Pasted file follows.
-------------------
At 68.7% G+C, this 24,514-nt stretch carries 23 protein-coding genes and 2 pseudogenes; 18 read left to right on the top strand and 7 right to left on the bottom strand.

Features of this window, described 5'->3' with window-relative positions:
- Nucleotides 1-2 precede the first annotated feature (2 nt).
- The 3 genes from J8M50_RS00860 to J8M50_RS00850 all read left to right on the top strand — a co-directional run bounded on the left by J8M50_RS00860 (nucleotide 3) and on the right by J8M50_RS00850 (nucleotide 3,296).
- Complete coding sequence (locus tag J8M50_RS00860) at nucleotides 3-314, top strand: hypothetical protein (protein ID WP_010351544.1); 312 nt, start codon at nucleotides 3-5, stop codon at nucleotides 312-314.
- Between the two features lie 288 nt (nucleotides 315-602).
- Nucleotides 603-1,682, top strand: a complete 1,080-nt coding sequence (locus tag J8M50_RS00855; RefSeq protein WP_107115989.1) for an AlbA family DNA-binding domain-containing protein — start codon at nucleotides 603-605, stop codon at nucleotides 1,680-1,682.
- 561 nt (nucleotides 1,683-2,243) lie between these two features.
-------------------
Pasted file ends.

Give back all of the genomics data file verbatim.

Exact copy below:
At 68.7% G+C, this 24,514-nt stretch carries 23 protein-coding genes and 2 pseudogenes; 18 read left to right on the top strand and 7 right to left on the bottom strand.

Features of this window, described 5'->3' with window-relative positions:
- Nucleotides 1-2 precede the first annotated feature (2 nt).
- The 3 genes from J8M50_RS00860 to J8M50_RS00850 all read left to right on the top strand — a co-directional run bounded on the left by J8M50_RS00860 (nucleotide 3) and on the right by J8M50_RS00850 (nucleotide 3,296).
- Complete coding sequence (locus tag J8M50_RS00860) at nucleotides 3-314, top strand: hypothetical protein (protein ID WP_010351544.1); 312 nt, start codon at nucleotides 3-5, stop codon at nucleotides 312-314.
- Between the two features lie 288 nt (nucleotides 315-602).
- Nucleotides 603-1,682, top strand: a complete 1,080-nt coding sequence (locus tag J8M50_RS00855; RefSeq protein WP_107115989.1) for an AlbA family DNA-binding domain-containing protein — start codon at nucleotides 603-605, stop codon at nucleotides 1,680-1,682.
- 561 nt (nucleotides 1,683-2,243) lie between these two features.